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  1. #1

    Popular tools for file encryption

    I have some files and possibly directories that I would like to protect with encryption. I wasn't really looking for full disk encryption, but rather a file by file kind of thing.

    I have already looked at TrueCrypt but I was just wondering what else is out there, what is considered the "standard" tool in the GNU/Linux world?

  2. #2
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  3. #3
    Linux Enthusiast Steven_G's Avatar
    Join Date
    Jun 2012
    Western US
    I like truecrypt. You can, but don't have to, encrypt hardware with it. You can also create an encrypted container to put files in that mounts as a drive. The set up is easy and the algo's are strong.

    Whatever you use I'd suggest that it accept at least 14 characters for the password. You should use a mix of upper and lower case letters and special symbols. An easy way to do this is to create a short alpha numeric "sentence" and then "pad it out" with a bunch of empty spaces before and after the password.

    From what I have read if you use anything less it is *possible* that your password can be cracked with advanced techniques and / or powerful / distributed computing. Supposedly, as long as there is no flaw in the algo this formula for creating passwords still cannot be backwards factored.

    Example: (_ = space) ______U2kAnBiettI!__

    Also, you should never spell real words or use consecutive numbers like 1,2,3,4. You should also never use consecutive key strokes like QWERT or QAZ.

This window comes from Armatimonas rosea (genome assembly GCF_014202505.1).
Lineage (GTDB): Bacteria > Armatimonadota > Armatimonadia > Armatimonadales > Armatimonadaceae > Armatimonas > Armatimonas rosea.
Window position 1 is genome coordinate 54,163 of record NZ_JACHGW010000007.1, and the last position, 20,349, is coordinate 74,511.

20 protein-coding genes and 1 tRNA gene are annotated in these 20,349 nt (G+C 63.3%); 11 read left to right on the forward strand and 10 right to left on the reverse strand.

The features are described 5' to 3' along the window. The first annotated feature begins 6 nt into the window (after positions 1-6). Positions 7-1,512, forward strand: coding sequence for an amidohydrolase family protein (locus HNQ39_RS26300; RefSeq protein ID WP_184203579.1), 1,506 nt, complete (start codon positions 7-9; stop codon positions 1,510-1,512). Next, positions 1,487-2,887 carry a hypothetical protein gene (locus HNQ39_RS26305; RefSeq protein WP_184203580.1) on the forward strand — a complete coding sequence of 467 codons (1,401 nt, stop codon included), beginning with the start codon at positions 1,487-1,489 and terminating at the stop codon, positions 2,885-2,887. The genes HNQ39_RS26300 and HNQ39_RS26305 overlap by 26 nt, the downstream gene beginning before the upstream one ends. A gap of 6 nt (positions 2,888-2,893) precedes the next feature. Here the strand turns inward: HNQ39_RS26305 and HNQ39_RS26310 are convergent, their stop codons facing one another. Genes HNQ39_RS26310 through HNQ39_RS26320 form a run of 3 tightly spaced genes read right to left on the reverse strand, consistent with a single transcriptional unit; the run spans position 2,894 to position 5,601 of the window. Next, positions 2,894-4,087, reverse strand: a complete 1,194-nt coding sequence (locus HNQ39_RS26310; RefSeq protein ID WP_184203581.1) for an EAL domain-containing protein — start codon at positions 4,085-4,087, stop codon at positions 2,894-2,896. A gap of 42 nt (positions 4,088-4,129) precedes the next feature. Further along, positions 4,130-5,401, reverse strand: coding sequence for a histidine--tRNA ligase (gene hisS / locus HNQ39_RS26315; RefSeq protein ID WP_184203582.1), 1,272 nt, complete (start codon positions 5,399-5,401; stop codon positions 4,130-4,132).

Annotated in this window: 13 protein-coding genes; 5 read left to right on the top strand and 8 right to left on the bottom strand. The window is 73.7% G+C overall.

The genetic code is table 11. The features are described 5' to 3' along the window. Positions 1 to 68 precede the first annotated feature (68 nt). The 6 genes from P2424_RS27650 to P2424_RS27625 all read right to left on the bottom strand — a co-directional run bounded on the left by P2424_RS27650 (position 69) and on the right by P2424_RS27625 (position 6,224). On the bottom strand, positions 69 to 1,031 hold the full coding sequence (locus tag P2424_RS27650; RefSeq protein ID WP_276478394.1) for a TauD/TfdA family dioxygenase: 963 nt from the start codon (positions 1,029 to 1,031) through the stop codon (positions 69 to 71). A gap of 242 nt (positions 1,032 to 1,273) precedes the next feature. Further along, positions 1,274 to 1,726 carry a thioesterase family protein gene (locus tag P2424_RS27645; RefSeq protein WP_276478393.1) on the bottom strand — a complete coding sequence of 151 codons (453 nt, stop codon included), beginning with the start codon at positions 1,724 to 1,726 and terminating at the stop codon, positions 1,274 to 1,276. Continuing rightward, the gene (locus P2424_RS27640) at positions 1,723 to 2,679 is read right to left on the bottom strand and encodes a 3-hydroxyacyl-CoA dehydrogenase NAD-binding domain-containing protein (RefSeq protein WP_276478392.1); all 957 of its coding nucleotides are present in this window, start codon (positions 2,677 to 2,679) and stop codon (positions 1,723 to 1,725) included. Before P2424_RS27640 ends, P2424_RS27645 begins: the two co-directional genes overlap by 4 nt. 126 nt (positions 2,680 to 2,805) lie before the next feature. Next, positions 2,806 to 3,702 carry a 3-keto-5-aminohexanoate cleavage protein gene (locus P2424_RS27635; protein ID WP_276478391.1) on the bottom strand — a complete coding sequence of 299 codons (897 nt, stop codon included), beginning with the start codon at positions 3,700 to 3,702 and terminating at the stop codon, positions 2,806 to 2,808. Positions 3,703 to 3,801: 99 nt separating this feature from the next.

A trick that I use: I have my own rule set for misspelling words that helps me remember them: kAn= can, Biet = Bite, tI=It and so on.

    If you come up with your own rule set to misspell words you can come up with some very complicated, but easy to remember, passwords that are impossible to crack.
    Last edited by Steven_G; 07-01-2012 at 02:11 AM.

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  5. #4
    Linux Guru Lazydog's Avatar
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    Jun 2004
    The Keystone State
    When it comes to passwords I like to use phrases or saying for them.


    The Quick Brown Fox Jumped Over The Lazy Dogs Back

    The password:


    You could also like to add numbers, special charters and Capital letters too



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  6. #5
    GPG has always seemed cumbersome to use for files and directories, but since I already use it for email encryption I decided to use it for file encryption too.

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